CHP’s “Justice March” culminates in Turkey’s largest opposition rally in decades


The leader of Turkey’s main opposition Republican People’s Party (CHP) Kemal Kılıçdaroğlu completed his near month-long ‘Justice March’ yesterday with a massive rally in Istanbul. An estimated two million people attended the protest event in Maltepe, on the Asian side of the city, which Kılıçdaroğlu said heralded a “new beginning” for the country.

Kılıçdaroğlu arrived at the rally having walked the last leg of this 250-mile trek as he started it, alone, cheered on by thousands of people lining the streets chanting: “Hak, hukuk, adalet” [‘Rights, law, justice’].

Istanbul Governor Vasip Şahin said 15,000 police had been on duty to ensure the event passed off peacefully. Security had been stepped up after police in Kayseri arrested six Turkish Daesh supporters planning an attack on the Justice March, following a tip-off.

Once on the podium, Kılıçdaroğlu started by thanking everyone who had accompanied him on the mammoth walk, which had passed through Kahramankazan, Kızılcahamam, Mulak, Gerede, Bolu, Kaynaşlı, Düzce, Hendek, Adapazarı, İzmit, and Gebze.

CHP leader Kemal Kılıçdaroğlu marches the final leg of his 250 mile-trek alone, to chants of “Hak, hukuk, adalet” (Rights, law, justice). Photo Gülanaz/Twitter


The 69-year-old leader told the huge crowd that, “Everyone should know this very well: July 9 is a new step. It’s a new climate, a new history, a new birth. 9 July is a new beginning.” He then read out his manifesto listing ten key demands, vowing to keep campaigning until these are met. The demands include an immediate end to the state of emergency, reversing “Civil Death” that has led to the arbitrary detention and dismissal of thousands of civil servants, restoring Parliament’s authority, securing judicial independence, and releasing academics, MPs and journalists jailed for publicly criticising the government.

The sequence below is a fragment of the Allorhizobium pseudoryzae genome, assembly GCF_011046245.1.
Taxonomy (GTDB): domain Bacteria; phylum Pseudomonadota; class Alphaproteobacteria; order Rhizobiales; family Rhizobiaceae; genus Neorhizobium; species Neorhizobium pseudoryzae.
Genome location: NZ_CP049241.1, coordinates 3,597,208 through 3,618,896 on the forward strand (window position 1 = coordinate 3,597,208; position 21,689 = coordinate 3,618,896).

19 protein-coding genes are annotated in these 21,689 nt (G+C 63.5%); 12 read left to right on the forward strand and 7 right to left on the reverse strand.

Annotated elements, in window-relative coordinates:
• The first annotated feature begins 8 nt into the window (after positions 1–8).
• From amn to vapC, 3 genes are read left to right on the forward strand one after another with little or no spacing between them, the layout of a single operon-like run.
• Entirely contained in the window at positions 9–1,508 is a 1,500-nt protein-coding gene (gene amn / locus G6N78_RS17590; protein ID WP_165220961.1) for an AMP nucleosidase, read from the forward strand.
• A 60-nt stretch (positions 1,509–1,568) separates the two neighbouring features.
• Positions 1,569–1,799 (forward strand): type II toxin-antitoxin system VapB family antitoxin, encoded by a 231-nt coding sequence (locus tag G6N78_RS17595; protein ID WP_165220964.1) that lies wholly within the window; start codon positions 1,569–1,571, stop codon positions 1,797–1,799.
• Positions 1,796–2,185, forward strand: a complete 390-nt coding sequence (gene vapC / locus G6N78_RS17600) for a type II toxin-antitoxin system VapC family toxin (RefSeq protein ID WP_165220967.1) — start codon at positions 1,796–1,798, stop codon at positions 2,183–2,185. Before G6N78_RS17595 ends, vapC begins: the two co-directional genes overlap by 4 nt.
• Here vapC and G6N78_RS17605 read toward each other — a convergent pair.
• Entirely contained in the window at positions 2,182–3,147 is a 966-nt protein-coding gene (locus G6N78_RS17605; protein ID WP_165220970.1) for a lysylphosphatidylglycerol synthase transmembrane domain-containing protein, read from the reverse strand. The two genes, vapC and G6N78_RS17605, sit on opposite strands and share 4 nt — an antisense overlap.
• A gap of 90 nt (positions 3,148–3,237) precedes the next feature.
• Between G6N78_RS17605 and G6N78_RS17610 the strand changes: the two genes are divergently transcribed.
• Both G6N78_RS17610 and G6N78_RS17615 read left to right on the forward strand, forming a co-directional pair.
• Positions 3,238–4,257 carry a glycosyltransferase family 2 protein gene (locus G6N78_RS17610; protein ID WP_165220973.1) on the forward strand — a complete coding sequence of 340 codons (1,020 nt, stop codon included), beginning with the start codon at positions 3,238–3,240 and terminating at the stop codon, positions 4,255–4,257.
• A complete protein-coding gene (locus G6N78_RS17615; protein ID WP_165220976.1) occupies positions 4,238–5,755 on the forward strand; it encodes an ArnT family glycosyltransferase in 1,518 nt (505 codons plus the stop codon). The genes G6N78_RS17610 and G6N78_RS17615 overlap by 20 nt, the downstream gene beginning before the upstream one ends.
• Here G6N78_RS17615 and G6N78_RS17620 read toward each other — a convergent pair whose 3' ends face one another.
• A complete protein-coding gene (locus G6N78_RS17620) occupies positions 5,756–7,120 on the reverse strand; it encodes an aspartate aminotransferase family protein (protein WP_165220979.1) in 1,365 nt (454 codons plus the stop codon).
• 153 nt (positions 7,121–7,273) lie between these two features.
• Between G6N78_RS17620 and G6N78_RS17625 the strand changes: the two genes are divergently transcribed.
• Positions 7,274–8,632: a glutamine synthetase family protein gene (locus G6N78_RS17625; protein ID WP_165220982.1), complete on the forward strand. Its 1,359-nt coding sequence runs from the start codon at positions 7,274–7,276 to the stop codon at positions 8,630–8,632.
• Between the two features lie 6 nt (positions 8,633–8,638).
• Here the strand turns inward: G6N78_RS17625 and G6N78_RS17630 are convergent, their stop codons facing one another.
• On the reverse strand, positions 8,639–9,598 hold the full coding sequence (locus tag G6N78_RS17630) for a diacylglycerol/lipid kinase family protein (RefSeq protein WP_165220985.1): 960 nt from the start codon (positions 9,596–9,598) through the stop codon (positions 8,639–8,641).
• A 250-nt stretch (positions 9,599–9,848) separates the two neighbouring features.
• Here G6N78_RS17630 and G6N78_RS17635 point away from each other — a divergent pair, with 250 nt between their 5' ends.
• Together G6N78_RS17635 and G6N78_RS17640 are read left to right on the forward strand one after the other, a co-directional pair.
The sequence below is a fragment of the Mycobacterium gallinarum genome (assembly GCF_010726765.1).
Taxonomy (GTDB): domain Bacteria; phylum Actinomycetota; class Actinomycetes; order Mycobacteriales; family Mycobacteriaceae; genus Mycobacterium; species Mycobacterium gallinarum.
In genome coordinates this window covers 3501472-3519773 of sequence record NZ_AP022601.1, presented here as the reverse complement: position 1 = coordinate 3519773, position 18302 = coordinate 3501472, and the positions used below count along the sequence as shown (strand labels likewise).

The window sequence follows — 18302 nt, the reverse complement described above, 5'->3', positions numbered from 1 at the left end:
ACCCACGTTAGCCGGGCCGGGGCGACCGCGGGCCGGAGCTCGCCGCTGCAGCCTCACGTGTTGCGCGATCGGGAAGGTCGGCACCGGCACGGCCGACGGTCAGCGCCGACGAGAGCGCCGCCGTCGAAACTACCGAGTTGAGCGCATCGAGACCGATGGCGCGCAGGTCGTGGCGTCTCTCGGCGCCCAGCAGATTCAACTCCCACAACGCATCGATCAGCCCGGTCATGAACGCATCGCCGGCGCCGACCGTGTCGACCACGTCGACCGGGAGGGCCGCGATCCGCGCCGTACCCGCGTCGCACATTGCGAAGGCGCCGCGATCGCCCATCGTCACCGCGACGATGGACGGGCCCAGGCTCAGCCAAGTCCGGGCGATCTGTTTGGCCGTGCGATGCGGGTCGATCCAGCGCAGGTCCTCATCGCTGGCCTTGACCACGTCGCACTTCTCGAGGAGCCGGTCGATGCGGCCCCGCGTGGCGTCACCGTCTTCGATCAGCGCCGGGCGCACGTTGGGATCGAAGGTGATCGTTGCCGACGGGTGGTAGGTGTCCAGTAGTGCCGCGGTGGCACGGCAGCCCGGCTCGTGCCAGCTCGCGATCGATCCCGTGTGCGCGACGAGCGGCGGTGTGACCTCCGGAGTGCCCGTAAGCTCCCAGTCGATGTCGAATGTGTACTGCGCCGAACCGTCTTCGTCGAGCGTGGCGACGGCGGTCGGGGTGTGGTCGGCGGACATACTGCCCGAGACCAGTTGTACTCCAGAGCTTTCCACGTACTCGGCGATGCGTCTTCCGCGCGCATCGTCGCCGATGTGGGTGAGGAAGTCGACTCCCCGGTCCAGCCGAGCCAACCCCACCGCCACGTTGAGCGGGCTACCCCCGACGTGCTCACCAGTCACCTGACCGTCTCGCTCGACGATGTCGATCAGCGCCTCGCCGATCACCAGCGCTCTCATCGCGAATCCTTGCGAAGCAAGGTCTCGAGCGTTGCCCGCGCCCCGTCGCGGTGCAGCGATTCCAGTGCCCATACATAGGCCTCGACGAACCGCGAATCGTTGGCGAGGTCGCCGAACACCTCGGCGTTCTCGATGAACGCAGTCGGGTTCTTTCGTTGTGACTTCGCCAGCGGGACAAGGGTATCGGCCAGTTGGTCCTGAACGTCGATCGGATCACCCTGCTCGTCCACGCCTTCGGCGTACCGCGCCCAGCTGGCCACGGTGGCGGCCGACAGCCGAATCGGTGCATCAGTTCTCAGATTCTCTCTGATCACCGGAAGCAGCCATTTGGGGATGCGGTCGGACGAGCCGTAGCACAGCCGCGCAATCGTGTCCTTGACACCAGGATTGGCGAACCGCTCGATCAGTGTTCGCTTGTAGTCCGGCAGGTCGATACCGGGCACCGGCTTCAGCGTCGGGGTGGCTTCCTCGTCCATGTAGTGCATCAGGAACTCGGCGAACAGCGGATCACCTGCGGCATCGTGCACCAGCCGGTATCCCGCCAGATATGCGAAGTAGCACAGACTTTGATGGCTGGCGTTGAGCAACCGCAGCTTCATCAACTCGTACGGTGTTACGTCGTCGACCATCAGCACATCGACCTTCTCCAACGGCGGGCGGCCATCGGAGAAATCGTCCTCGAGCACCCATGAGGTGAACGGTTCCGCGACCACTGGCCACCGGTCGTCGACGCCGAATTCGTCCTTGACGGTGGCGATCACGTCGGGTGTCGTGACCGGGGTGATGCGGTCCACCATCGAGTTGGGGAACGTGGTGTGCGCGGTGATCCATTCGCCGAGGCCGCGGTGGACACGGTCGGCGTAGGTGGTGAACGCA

Yesterday’s protest rally – the largest held by an opposition party in Turkey since one by the late Bülent Ecevit in 1977 – was a powerful climax to Kılıçdaroğlu’s 25-day march that started in Güvenpark, Ankara, on 15 June 2017. Taking a leaf out of Mahatma Gandhi’s 1930 Salt March, Kılıçdaroğlu’s original intention was to peacefully walk from the capital to Maltepe Prison in Istanbul, where CHP MP Enis Berberoğlu is being held along with other politicians and journalists.

The ‘Justice’ slogan has become a strong rallying cry for many disgruntled members of the Turkish public, who remain highly concerned at the growing authoritarianism and injustices they witness in Turkey on a daily basis. Kılıçdaroğlu had insisted that any who join his March refrain from carrying party political flags and slogans, and simply display the Turkish flag or a placard with the word ‘Adalet’ (Justice). He also warned marchers not to rise to any provocations, but to instead respond by clapping those verbally abusing them.

“Hope is contagious. Solidarity breeds courage”

Kılıçdaroğlu’s appeal to the country’s diverse and deeply polarised public worked: crowds on the Justice March became noticeably bigger with each passing day, drawing in people of all ages and backgrounds. Turkish media homed in on known personalities from MHP, HDP and even those formerly of AKP joining CHP to demand justice for all in Turkey.

Efforts by President Erdoğan, Prime Minister Yıldırım, and other members of the ruling AKP government to smear the March, accusing organisers of having the same aims as last year’s coup and those participating were supporting “terrorists”, failed to have any impact. Kılıçdaroğlu has emerged stronger within his own party and is mounting serious opposition to Erdoğan’s 14-year grip on power.

In an article he penned for Britain’s Guardian newspaper last week titled ‘We are marching to halt Turkey’s slide into authoritarianism’, Kılıçdaroğlu wrote: “Hope is contagious. I see it grow every day on the tired but resolute faces of those who walk beside me. Solidarity breeds courage. Soon hundreds of thousands will join us.” It remains to be seen whether the leader of Turkey’s centre-left party can capitalise on the widespread support for this single issue and turn it into political support at the ballot box.